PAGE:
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  • Law: Increasing state taxes is certain to drive away business

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    March 30, 2021
    FILE - In this April 23, 2020, file photo, President Donald Trump's name is seen on a stimulus check issued by the IRS to help combat the adverse economic effects of the COVID-19 outbreak, in San Antonio. The U.S. Treasury and IRS have sent out the bulk of the second economic impact payments, which are intended to provide some relief to Americans. However, frustration is high among millions of people who did not receive payments yet and must wait for the mail or file their taxes before they receive it. (AP Photo/Eric Gay, File)

    Law: Increasing state taxes is certain to drive away business

     

    The New York State Senate and State Assembly recently approved one-house budget bills in their respective chambers. Despite the good efforts by the U.S. Sen. Majority Leader Chuck Schumer and the American Rescue Plan that was signed by President Biden to deliver billions of dollars in federal aid that will help close the state’s budget deficit, the Legislature is trying to make the state’s personal income tax (PIT) rate the highest in the country and increase business taxes for the first time since the early 1990s.

    Each proposal would raise about $7 billion in additional revenue. The Legislature is seeking a graduated tax hike on millionaires, ultimately escalating to 11.85 percent which would be the highest level since the late 1970s. Joint filers reporting more than $2.15 million of income would jump to 9.85 percent. In the Assembly, a new bracket between $5- $25 million for joint filers would be taxed at 10.85 percent and incomes of more than $25 million would be set at 11.85%. In the Senate, the rate would be 10.85 percent for incomes between $10- $50 million and 11.85 percent for more than that.

    Combine these new rates with New York City’s 3.88% tax rates and the marginal tax rates become the highest in the nation. But that’s not all! The Assembly and Senate both want a new 1 percent surcharge for capital gains for millionaires and an increase in corporate taxes. The Assembly would impose an 18 percent surcharge on the existing corporate franchise tax. And the Senate would raise the corporation franchise, corporate utility and insurance tax rates to 9.5 percent on incomes of more than $5 million.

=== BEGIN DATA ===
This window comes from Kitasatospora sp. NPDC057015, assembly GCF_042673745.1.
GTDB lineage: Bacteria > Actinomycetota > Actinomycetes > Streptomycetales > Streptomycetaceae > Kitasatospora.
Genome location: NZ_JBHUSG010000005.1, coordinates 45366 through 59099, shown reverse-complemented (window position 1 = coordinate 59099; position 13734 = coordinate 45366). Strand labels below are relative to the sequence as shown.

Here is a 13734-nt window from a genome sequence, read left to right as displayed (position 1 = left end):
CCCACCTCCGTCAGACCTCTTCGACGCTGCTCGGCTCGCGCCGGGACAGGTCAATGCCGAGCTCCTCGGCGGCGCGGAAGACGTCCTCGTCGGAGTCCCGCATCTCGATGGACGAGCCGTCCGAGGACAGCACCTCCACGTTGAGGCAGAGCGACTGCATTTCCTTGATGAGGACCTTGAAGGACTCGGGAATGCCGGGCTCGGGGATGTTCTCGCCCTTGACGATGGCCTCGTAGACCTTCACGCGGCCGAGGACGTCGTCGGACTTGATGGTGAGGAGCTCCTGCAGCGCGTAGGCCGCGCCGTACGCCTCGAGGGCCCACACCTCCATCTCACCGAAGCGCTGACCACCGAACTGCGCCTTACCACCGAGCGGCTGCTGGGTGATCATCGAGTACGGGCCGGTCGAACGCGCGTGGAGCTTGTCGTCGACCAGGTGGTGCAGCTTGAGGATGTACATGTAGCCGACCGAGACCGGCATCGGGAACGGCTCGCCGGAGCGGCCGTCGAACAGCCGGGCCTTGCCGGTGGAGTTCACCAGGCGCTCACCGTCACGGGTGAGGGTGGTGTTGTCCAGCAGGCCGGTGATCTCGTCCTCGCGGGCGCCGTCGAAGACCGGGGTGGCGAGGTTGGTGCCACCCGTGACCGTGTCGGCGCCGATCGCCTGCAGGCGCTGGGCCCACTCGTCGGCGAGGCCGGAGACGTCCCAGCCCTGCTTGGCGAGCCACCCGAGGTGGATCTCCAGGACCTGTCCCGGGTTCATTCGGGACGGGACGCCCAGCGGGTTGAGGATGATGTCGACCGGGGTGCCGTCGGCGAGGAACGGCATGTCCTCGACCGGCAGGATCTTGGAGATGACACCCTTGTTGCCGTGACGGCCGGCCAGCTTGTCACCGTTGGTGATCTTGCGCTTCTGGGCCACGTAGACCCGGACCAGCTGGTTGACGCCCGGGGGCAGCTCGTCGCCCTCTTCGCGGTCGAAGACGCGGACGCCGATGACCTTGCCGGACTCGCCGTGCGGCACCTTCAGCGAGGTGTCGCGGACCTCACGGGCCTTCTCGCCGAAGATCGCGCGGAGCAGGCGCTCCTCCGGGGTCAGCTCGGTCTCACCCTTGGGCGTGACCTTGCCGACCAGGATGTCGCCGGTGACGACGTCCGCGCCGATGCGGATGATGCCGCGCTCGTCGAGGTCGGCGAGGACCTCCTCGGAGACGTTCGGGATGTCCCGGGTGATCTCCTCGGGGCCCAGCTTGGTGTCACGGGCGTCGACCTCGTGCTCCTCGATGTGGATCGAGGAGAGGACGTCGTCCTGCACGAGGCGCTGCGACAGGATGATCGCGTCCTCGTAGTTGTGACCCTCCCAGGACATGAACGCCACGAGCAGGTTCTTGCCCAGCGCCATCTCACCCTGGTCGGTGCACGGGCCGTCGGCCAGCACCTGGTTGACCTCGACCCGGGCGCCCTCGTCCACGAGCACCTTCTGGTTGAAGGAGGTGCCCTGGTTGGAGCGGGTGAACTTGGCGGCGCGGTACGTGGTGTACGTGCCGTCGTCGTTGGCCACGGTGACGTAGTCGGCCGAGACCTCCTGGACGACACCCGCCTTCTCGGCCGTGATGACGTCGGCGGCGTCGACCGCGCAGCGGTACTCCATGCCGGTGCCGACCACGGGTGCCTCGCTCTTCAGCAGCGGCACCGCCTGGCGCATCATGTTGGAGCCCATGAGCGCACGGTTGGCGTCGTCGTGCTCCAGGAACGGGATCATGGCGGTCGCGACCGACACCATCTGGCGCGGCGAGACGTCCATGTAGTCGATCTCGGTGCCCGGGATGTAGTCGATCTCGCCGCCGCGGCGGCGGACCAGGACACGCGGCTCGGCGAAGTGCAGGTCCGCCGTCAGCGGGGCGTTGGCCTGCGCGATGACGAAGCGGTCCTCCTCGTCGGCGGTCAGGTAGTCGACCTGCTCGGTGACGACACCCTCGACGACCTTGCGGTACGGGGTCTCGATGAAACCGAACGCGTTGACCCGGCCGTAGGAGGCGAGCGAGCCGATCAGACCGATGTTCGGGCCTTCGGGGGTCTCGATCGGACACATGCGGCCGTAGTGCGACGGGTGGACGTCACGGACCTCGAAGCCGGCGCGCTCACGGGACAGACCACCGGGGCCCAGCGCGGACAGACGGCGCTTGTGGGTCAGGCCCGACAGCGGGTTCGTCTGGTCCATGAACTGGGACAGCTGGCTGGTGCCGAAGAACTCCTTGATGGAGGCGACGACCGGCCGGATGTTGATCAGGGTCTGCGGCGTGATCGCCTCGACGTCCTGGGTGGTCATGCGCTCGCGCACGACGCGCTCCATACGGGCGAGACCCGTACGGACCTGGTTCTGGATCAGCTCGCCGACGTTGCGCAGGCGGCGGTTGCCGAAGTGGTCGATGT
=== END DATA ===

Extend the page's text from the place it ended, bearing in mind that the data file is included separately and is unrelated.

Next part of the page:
The Assembly is also pushing for a new tax on pied-a-terres (high-value second homes) in New York City and a 4 percent increase in the Estate Tax. If approved in the budget, these taxes will hinder our economic recovery, deliver another blow to a business community that has been ravaged by the pandemic, and ironically lay the groundwork for increased taxes and fees on the middle class at some point in the future. As demonstrated in a recent survey by the Siena College Research Institute, Long Island CEOs are facing increasing costs and concerns over taxes amidst declining demand, revenues and profits. That should serve as a red flag to state legislators because any efforts to raise taxes will slow down the post-COVID recovery of our economy and chase individuals and businesses out of the state.

    Now more than ever, we need to help businesses survive and reopen and not place any more burdens and taxes on them. Successful residents account for most of the state’s income tax base. The highest-earning 5% of filers contribute more than 60% of the revenue that is raised. Despite the efforts of some politicians to demonize the affluent, the simple and undeniable truth is that they are indispensable to the health and success of our entire state. In a world forever changed by COVID-19, most people are adapting to a remote way of doing business and people and employers with means are mobile.

    Rather than pursuing tax policies that will incentivize wealthy individuals and important employers to leave, we need tax policies that foster a better business climate and encourage our residents to stay living and working here. If high net worth individuals and businesses leave for cheaper pastures, it won’t be long before the middle class has to pick up the slack and replace the tax revenues that will no longer be paid to state coffers. It also won’t be long before we lose jobs and lose tax revenues critical to funding the same educational, housing and other social services programs the Legislature is seeking to boost with these unnecessary tax hikes.

    As the state budget negotiations continue, the Legislature should be grateful for the federal aid that will rescue the state from its multi-billion-dollar budget deficit, and they should forgo raising taxes and creating new taxes.

    Kevin S. Law is president & CEO of the Long Island Association.

    Contact:
    Matthew Cohen, Vice President
    mcohen@longislandassociation.org, (631) 493-3000
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